Discover more from Letters from Hannah
of the baby related variety
For me, the hardest part of having a baby wasn’t the global pandemic that shut down first our city and then the world, that had us packing up our stuff and the still-in-my-belly baby’s stuff, throwing it into my dad’s car and changing all of our plans at 37 weeks pregnant.
It wasn’t the tidal wave pain of labor, the having to wear a mask in the hospital even as I threw up again and again.
It wasn’t the trauma of needing an emergency c-section when I planned for an unmedicated vaginal birth. The getting wheeled through the hospital at breakneck speed, like in the movies.
It wasn’t the grueling 13-hour days spent breastfeeding (I tracked this all on my baby app; I felt better as soon as I deleted this app from my phone) only for the pediatrician to tell us Simone wasn’t gaining enough weight.
These things were hard.
But the hardest part was the not sleeping.
Did you know a newborn needs to eat every three hours? That the clock starts when the baby begins feeding, not when she finishes? It often took Simone about an hour to eat in those early days—we were both learning. That means I had two hours before doing it all again. Since it takes me some time to fall asleep, well…you do the math. Oftentimes, her cry would wake me even before the alarm I had set. Then rinse and repeat.
I had so many questions.
Why did evolution make us like this?
How do new parents and new babies survive this every day?
How is this even possible?
In the first days, I was buoyed by the adrenaline and newness of being a mom. Of the magic of the tiny creature that how somehow come from inside me, her chest rising and falling on my chest. The flutter of her eyelashes against her cheek. The anxiety and excitement of trying to keep her alive.
By about day ten, I cracked.
I am someone who really needs her sleep.
The exhaustion was crushing. My thoughts were mush. Everything hurt.
My emotions were volatile, to put it very, very mildly. Tony walked in one night to the room where I was feeding Simone. I was sobbing. Simone was sobbing.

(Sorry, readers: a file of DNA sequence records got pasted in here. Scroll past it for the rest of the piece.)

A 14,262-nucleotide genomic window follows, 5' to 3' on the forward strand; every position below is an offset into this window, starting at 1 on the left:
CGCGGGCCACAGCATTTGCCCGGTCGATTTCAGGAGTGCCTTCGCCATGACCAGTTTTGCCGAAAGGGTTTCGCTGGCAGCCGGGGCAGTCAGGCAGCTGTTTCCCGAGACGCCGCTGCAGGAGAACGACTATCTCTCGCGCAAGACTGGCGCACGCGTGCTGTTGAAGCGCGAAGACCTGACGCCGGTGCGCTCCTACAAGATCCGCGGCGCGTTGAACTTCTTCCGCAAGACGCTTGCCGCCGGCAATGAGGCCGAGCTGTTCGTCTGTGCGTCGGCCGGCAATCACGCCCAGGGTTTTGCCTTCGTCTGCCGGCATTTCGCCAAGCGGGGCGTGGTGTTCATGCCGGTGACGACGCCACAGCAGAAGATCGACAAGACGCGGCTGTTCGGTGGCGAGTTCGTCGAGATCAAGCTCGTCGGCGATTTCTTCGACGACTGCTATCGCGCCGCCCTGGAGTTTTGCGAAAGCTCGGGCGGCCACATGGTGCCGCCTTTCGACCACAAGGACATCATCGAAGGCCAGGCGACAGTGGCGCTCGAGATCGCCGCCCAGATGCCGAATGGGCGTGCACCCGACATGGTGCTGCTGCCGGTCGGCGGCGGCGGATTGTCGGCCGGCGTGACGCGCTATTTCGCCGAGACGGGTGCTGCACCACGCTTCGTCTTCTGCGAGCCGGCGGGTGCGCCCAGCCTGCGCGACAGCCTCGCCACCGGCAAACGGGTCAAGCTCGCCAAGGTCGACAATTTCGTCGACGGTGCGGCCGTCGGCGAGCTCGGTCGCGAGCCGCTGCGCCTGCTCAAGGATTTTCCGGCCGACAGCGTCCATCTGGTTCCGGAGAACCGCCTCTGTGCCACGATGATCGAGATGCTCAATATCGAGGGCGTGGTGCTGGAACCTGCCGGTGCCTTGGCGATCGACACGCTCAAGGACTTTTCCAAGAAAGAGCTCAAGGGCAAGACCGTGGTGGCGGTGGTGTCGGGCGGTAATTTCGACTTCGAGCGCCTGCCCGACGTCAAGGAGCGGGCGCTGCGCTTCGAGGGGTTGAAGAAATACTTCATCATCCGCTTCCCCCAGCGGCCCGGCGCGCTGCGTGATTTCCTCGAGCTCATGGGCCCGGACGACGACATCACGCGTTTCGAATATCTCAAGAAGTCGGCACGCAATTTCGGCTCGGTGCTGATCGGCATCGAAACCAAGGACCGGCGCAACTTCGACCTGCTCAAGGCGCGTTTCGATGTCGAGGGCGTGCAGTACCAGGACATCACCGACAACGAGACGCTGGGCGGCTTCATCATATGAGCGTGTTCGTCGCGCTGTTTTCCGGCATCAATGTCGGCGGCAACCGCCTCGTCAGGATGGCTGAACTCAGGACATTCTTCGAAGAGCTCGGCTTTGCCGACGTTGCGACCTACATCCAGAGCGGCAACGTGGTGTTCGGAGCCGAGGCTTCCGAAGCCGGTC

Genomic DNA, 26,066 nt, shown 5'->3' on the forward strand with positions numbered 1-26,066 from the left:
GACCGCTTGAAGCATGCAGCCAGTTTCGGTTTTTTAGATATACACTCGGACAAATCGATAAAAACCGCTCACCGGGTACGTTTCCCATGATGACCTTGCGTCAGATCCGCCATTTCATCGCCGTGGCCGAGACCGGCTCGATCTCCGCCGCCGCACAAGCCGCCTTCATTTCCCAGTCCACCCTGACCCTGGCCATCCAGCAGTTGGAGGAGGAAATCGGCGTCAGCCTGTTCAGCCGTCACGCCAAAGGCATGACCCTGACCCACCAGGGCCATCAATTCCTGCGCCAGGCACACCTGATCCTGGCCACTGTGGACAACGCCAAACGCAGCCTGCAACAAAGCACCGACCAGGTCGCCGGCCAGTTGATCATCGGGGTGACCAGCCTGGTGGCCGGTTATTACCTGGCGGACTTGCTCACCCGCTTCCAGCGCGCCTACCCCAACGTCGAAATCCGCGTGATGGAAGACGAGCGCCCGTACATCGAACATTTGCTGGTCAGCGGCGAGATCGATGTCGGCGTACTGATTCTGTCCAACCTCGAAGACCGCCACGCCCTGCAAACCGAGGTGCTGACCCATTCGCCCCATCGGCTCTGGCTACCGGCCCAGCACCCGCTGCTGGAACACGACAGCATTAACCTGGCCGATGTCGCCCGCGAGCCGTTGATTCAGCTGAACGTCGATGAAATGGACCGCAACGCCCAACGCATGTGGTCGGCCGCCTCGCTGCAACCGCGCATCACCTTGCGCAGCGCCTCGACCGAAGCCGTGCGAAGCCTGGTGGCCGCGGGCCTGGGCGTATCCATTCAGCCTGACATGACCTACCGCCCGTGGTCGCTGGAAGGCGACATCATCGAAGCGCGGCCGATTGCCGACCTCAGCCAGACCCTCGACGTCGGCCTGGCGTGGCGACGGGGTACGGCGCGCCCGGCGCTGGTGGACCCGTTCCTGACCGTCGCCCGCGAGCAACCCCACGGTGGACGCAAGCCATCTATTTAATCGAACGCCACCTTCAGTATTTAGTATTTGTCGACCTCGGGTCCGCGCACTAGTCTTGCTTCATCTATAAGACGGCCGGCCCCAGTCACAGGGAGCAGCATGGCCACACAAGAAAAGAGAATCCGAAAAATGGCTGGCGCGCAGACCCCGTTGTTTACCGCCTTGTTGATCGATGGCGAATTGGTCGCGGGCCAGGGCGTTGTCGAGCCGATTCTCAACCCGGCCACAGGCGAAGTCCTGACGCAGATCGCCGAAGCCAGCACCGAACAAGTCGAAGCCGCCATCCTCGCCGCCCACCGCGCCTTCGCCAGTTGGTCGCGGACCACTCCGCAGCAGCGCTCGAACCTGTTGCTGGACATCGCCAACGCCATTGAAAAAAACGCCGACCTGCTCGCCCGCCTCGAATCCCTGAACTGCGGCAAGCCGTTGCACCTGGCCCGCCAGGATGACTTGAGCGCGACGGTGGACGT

“This isn’t working,” he said. “You, go to bed,” he told me. He scooped up Simone.
From then on, Tony took the night shift. At around 10 PM, I’d hand him the baby and curl up into bed alone. I can’t remember any feeling more blissful. SLEEP.
Early in the morning, we’d do the baby hand-off and Tony would get a few hours of shut eye.
Of course, this meant a lot of pumping, which is a whole nother story. It meant making the decision to supplement with formula, which is also a whole nother story. But I’m grateful to the part of me that realized my sleep, which is to say my sanity, was hugely important.
It was so hard! And we are so enormously lucky: the pandemic change of plans meant we were staying with my parents, who walked our dog and did our laundry and kept us all fed. They had two extra sets of hands to pass the baby to when we needed a shower or a moment to breathe. We have an amazing support system of friends and family, even if we could only lean on them virtually because of the pandemic. Tony had great parental leave from work. (As a freelancer, I had none.)
And still it was SO HARD.
These days, Simone sleeps through the night. We’re back at home in Brooklyn. She is growing every day.
Still, parenting is exhausting. It’s relentless.
It’s just one of those days. Simone has been alternately very smiley and very grumpy. She has pooped in a big way not once or twice but three times. Work keeps seeming to somehow multiply.
We are pushing through.
I am grateful for coffee.
I am grateful for rest at the end of the day. For Simone asleep in her crib. For a few minutes to read my kindle. For more than a few hours to cuddle my cute husband and sleep and sleep and sleep.
What I’ve been writing: Last week, Grub Street ran a piece I wrote remembering my friend Jimmy Coogan. I love the illustration they commissioned, it really captures Jimmy.
What I’ve been reading: I’m still making my way through Tana French’s novel The Searcher. I’m still loving it. These days I read for about 10 minutes before passing out at night (10 minutes is probably an overestimation), so it takes me a long time to get through a book.